France’s parliament is due to vote on a bill intended to protect victims of domestic violence.
The bill introduces an exception to medical confidentiality in the event of “immediate danger”.
The bill was approved last week by the National Assembly, and is going before the Senate on Tuesday afternoon.
According to government figures, a woman is killed in France by a partner or former partner every three days, one of the highest rates in Western Europe.
The bill authorises doctors or any other health professional to break patient confidentiality when they “consider in conscience” that violence puts the life of the victim “in immediate danger” and that there is a situation of control.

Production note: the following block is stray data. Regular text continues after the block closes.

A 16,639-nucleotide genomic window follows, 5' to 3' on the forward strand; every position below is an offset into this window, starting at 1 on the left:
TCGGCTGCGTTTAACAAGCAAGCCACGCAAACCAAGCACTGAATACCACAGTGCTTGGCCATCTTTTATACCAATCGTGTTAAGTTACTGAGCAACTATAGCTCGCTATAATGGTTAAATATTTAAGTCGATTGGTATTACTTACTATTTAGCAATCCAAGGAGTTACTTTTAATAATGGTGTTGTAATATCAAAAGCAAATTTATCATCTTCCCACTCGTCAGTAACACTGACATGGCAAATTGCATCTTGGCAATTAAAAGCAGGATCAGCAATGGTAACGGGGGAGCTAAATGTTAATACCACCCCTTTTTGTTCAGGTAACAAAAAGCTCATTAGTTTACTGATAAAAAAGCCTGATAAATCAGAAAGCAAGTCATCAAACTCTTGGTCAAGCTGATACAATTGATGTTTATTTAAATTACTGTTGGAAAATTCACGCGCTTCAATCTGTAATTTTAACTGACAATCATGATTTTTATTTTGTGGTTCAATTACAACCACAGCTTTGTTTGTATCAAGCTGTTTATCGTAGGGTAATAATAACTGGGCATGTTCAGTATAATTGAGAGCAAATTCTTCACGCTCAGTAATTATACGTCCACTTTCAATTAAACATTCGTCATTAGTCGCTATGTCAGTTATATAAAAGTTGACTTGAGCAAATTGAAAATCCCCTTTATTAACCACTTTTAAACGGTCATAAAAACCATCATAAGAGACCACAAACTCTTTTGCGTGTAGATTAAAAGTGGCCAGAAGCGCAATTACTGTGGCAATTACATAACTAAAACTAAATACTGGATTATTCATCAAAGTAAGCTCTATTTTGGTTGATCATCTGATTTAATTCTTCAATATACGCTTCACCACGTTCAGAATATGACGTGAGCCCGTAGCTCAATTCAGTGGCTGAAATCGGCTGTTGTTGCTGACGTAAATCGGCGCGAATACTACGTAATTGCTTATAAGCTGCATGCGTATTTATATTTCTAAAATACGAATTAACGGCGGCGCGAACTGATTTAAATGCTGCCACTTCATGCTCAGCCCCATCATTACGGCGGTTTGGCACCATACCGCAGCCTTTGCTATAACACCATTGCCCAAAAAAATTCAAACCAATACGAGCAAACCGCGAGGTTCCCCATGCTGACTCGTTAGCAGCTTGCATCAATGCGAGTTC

The text also increases the penalties for harassment within the couple, increasing sentences to 10 years’ imprisonment in cases where it led the victim to commit suicide or to attempt to commit suicide.
In order to protect children, the proposed law also opens up the possibility of suspending parental authority in case of domestic violence, it adds.
Last year, 149 women were said to have died as a result of domestic violence, the new Minister for Gender Equality, Elisabeth Moreno, told deputies last week, quoting figures from advocacy groups.
Since the start of 2020, at least 39 women have been killed by their spouse or former spouse, according to a tally kept by the AFP news agency.
Some advocacy groups activists have previously argued that the government measures do not amount to very much or lack the funding to be truly effective.